This rider dooms most of the over 20,000 wild equids that now languish in government holding corrals to a cruel death. Places where they can still be seen are the bleak Palomino Valley Holding Facility north of Reno, Nevada, or the Standish Holding Facility near Susanville, California.


Wild horses corralled for adoption in Oregon (Photo courtesy BLM)
These traumatized but otherwise healthy wild horses could end up in the hands of killer buyers who could then sell them to countries where horse flesh is eaten, such as Belgium, France, and Japan, unless this nefarious rider is quickly rescinded. It bears mentioning that the horse slaughter plants in Illinois and Texas are foreign owned and that horse slaughter itself is often a very painful and prolonged process. For graphic images of slaughter, visit the

In the name of mercy and justice, these wild horses should be returned to their legal but now empty herd areas throughout the West.

Representing the majority of Americans and including Hope Ryden and Ginger Kathrens, renowned wild horse authors and film makers, much public pressure is now being brought to bear upon our public servants and representatives to do just this. For to institutionalize a market in wild horse and burro flesh would constitute the most outrageous subversion of the Wild Horse Act, a very cruel and perverse treatment of America’s last wild horses and burros.

These noble animals have done so much for humanity and for the rest of life over the ages and they should be protected as integral components of the public lands ecosystem here in America, their evolutionary cradle.

When their individual life cycles come to an end, their mortal remains should be recycled into the natural ecosystem that has sustained them and that they, in turn, help to sustain. True wild horse and burro sanctuaries of sufficient size and appropriate habitat composition must be established in order to provide for truly long-term viable populations of 1,000 or more wild equids.


Wild burro in Arizona, one of about 4,845 burros that remain in the wild in the United States. (Photo courtesy BLM)
In these areas, livestock permittees should be phased out and natural predators, such as the puma, should be allowed to fulfill their age old ecological role. Natural barriers such as cliffs and mountains should be part of the design of these sanctuaries; and when necessary, artificial boundaries such as horse-proof fences could be installed to keep the wild equids out of harm’s way, protecting them from humans, cars, gardens, and agricultural areas.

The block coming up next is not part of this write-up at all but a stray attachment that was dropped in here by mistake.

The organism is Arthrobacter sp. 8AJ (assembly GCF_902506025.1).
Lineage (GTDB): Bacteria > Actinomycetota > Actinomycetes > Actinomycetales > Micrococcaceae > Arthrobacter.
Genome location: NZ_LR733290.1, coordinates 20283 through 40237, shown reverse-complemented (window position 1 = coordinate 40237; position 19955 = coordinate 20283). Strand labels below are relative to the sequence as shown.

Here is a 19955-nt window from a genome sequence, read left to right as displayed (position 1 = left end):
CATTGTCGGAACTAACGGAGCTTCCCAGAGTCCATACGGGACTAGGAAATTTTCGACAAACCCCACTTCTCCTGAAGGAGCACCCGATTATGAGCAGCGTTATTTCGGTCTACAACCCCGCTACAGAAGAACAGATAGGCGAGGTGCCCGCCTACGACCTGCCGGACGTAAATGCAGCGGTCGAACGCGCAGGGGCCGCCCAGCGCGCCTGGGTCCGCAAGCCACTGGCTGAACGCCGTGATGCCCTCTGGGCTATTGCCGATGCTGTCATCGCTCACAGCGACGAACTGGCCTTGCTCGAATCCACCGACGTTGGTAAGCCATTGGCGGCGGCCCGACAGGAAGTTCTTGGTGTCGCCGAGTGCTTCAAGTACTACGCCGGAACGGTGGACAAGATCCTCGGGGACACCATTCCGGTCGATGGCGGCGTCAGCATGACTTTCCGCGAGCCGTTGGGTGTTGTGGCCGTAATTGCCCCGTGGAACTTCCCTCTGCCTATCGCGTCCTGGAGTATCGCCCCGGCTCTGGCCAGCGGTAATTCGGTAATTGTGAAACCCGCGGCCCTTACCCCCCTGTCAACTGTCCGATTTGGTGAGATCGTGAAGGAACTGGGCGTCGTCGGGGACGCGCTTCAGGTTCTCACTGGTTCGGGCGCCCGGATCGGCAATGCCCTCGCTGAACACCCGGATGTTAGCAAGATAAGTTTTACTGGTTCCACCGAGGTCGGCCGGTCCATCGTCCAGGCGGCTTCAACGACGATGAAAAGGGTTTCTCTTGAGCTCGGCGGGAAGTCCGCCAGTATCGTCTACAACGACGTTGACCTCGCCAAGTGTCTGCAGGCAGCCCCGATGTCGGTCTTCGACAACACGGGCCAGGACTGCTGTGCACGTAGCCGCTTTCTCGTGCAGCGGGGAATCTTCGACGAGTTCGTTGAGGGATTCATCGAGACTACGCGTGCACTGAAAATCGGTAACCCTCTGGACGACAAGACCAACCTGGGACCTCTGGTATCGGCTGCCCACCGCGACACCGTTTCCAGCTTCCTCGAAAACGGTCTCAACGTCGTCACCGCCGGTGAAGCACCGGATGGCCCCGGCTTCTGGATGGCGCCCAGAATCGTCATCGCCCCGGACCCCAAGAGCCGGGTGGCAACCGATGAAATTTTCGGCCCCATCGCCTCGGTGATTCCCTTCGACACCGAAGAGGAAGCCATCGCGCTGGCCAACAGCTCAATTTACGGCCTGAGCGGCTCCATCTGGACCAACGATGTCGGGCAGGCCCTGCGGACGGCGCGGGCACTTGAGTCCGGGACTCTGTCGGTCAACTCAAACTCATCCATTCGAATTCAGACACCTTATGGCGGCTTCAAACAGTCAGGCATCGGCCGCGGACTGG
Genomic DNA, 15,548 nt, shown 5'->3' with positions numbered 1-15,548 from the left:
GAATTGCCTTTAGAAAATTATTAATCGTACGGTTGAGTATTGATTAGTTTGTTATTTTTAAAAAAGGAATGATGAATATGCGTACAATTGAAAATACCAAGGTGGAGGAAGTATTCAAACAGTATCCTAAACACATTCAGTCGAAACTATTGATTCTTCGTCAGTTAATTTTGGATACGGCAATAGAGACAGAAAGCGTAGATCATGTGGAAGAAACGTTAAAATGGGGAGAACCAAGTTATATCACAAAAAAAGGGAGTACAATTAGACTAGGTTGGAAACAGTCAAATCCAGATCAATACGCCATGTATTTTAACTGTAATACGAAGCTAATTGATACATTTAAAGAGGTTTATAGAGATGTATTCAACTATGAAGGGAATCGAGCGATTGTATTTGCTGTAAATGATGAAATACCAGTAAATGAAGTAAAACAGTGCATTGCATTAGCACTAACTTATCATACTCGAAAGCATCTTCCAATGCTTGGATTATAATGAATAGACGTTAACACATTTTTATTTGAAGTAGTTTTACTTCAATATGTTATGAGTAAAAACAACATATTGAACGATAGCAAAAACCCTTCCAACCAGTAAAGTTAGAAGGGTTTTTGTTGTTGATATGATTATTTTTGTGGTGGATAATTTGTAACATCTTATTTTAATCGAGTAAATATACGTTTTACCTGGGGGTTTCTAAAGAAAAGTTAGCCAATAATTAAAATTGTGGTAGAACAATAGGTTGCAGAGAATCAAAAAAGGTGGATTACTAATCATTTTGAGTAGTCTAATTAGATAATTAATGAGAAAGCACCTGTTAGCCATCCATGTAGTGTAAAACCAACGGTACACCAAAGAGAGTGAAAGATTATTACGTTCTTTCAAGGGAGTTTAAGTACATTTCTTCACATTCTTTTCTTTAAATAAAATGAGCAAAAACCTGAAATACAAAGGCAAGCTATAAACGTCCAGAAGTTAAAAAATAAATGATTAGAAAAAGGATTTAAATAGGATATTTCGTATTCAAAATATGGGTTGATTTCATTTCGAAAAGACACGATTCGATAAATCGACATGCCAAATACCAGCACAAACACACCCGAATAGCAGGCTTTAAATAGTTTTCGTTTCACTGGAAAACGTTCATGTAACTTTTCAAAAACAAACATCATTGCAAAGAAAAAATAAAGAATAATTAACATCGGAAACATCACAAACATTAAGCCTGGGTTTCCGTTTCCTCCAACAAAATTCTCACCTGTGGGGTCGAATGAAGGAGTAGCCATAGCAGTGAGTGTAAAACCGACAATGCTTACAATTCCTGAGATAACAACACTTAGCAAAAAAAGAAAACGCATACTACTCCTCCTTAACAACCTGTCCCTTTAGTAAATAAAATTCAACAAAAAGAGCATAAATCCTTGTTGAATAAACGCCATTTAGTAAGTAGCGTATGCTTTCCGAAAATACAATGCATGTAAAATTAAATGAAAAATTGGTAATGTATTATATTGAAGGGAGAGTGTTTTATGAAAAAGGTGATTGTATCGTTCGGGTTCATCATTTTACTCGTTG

Adequate water rights must also be established so that the natural springs in these areas are not monopolized by the ranchers or developers. Neither should miners be allowed to contaminate the waters.

These sanctuaries will be magnificent regions of America where the returned native horse has been restored and allowed to enhance the native ecosystem, or life community, while keeping wildfires in check through the consumption of nutrient poor, flammable grasses, herbs and shrubs that equids are digestively equipped to handle.

People will pay to view these animals, even from a distance. But such ecotourism must be limited so as not to overly disrupt the natural lifestyles of the horses and burros.

Then the cruel helicopter roundups and corralling will become a thing of the past. Ecotourism will serve to safeguard the wild equid herds through public vigilance.

This will also prove a great and wholesome boost to the Western economy. And no enormous subsidies will be needed here, as is currently the case with the public land’s livestock industry.

Then the true intent of the Wild Horse Act will be realized. This will be a most jubilant time, a Spring time after harsh Winter’s rite of passage for us all – freedom cherishing humans and free living horses and all the other creatures of the land – to celebrate together!

{Craig Downer is a wildlife ecologist, A.B., M.S., Ph.D. studies. He is author of "Wild Horses: Living Symbols of Freedom." Contact him at: P.O. Box 456, Minden, NV 89423 USA. Email:}